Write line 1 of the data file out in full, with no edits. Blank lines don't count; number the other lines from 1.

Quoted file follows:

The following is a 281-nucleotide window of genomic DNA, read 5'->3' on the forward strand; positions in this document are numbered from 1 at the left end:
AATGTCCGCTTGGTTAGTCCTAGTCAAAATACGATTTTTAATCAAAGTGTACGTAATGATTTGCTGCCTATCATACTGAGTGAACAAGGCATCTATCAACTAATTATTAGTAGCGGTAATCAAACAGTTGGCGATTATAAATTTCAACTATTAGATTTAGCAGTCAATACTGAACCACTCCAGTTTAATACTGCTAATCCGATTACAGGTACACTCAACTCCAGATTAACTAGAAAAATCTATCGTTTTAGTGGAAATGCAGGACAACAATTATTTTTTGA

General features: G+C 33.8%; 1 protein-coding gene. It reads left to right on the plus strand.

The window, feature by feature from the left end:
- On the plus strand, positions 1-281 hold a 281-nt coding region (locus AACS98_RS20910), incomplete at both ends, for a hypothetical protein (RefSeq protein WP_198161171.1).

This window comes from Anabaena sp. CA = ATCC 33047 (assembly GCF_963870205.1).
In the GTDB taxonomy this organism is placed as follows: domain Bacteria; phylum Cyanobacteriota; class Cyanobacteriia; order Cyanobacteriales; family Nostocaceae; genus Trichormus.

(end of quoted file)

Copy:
The following is a 281-nucleotide window of genomic DNA, read 5'->3' on the forward strand; positions in this document are numbered from 1 at the left end: